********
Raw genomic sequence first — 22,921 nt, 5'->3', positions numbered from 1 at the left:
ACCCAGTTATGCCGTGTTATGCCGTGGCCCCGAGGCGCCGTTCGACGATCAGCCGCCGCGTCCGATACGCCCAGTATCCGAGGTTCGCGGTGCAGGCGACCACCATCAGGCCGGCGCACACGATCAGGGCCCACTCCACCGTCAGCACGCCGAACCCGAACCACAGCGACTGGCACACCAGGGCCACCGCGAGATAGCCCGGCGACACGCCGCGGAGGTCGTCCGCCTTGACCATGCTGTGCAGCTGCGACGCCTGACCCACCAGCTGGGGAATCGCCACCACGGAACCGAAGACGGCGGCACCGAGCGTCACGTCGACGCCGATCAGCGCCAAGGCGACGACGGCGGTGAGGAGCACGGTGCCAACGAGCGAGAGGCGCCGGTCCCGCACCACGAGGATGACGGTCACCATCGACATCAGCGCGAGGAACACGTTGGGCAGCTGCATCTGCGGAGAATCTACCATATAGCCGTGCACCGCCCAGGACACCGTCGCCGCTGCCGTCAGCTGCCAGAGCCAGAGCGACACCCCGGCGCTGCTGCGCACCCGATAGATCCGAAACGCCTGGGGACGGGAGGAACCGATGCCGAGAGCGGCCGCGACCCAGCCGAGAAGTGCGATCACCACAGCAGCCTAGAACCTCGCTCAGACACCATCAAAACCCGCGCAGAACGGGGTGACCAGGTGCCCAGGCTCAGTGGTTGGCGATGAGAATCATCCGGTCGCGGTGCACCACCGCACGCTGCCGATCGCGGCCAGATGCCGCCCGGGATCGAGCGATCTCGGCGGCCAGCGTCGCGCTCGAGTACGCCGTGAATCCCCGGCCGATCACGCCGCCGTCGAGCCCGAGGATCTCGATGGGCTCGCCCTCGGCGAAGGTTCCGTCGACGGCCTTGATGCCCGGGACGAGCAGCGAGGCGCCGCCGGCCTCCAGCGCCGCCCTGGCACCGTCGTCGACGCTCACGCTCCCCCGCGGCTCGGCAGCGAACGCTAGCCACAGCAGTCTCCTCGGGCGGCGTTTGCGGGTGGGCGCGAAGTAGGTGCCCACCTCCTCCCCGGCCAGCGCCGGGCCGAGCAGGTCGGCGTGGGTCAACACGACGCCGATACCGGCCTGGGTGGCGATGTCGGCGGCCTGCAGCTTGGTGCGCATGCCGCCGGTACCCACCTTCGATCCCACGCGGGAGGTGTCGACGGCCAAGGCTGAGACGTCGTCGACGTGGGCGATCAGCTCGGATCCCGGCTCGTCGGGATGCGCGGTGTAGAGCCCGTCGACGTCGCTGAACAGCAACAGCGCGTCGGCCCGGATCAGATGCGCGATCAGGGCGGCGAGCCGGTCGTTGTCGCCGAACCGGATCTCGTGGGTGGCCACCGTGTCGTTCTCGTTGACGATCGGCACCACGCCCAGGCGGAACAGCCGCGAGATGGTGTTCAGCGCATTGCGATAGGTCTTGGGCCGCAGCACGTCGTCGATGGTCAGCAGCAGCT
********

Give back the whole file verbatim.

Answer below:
Raw genomic sequence first — 22,921 nt, 5'->3', positions numbered from 1 at the left:
ACCCAGTTATGCCGTGTTATGCCGTGGCCCCGAGGCGCCGTTCGACGATCAGCCGCCGCGTCCGATACGCCCAGTATCCGAGGTTCGCGGTGCAGGCGACCACCATCAGGCCGGCGCACACGATCAGGGCCCACTCCACCGTCAGCACGCCGAACCCGAACCACAGCGACTGGCACACCAGGGCCACCGCGAGATAGCCCGGCGACACGCCGCGGAGGTCGTCCGCCTTGACCATGCTGTGCAGCTGCGACGCCTGACCCACCAGCTGGGGAATCGCCACCACGGAACCGAAGACGGCGGCACCGAGCGTCACGTCGACGCCGATCAGCGCCAAGGCGACGACGGCGGTGAGGAGCACGGTGCCAACGAGCGAGAGGCGCCGGTCCCGCACCACGAGGATGACGGTCACCATCGACATCAGCGCGAGGAACACGTTGGGCAGCTGCATCTGCGGAGAATCTACCATATAGCCGTGCACCGCCCAGGACACCGTCGCCGCTGCCGTCAGCTGCCAGAGCCAGAGCGACACCCCGGCGCTGCTGCGCACCCGATAGATCCGAAACGCCTGGGGACGGGAGGAACCGATGCCGAGAGCGGCCGCGACCCAGCCGAGAAGTGCGATCACCACAGCAGCCTAGAACCTCGCTCAGACACCATCAAAACCCGCGCAGAACGGGGTGACCAGGTGCCCAGGCTCAGTGGTTGGCGATGAGAATCATCCGGTCGCGGTGCACCACCGCACGCTGCCGATCGCGGCCAGATGCCGCCCGGGATCGAGCGATCTCGGCGGCCAGCGTCGCGCTCGAGTACGCCGTGAATCCCCGGCCGATCACGCCGCCGTCGAGCCCGAGGATCTCGATGGGCTCGCCCTCGGCGAAGGTTCCGTCGACGGCCTTGATGCCCGGGACGAGCAGCGAGGCGCCGCCGGCCTCCAGCGCCGCCCTGGCACCGTCGTCGACGCTCACGCTCCCCCGCGGCTCGGCAGCGAACGCTAGCCACAGCAGTCTCCTCGGGCGGCGTTTGCGGGTGGGCGCGAAGTAGGTGCCCACCTCCTCCCCGGCCAGCGCCGGGCCGAGCAGGTCGGCGTGGGTCAACACGACGCCGATACCGGCCTGGGTGGCGATGTCGGCGGCCTGCAGCTTGGTGCGCATGCCGCCGGTACCCACCTTCGATCCCACGCGGGAGGTGTCGACGGCCAAGGCTGAGACGTCGTCGACGTGGGCGATCAGCTCGGATCCCGGCTCGTCGGGATGCGCGGTGTAGAGCCCGTCGACGTCGCTGAACAGCAACAGCGCGTCGGCCCGGATCAGATGCGCGATCAGGGCGGCGAGCCGGTCGTTGTCGCCGAACCGGATCTCGTGGGTGGCCACCGTGTCGTTCTCGTTGACGATCGGCACCACGCCCAGGCGGAACAGCCGCGAGATGGTGTTCAGCGCATTGCGATAGGTCTTGGGCCGCAGCACGTCGTCGATGGTCAGCAGCAGCT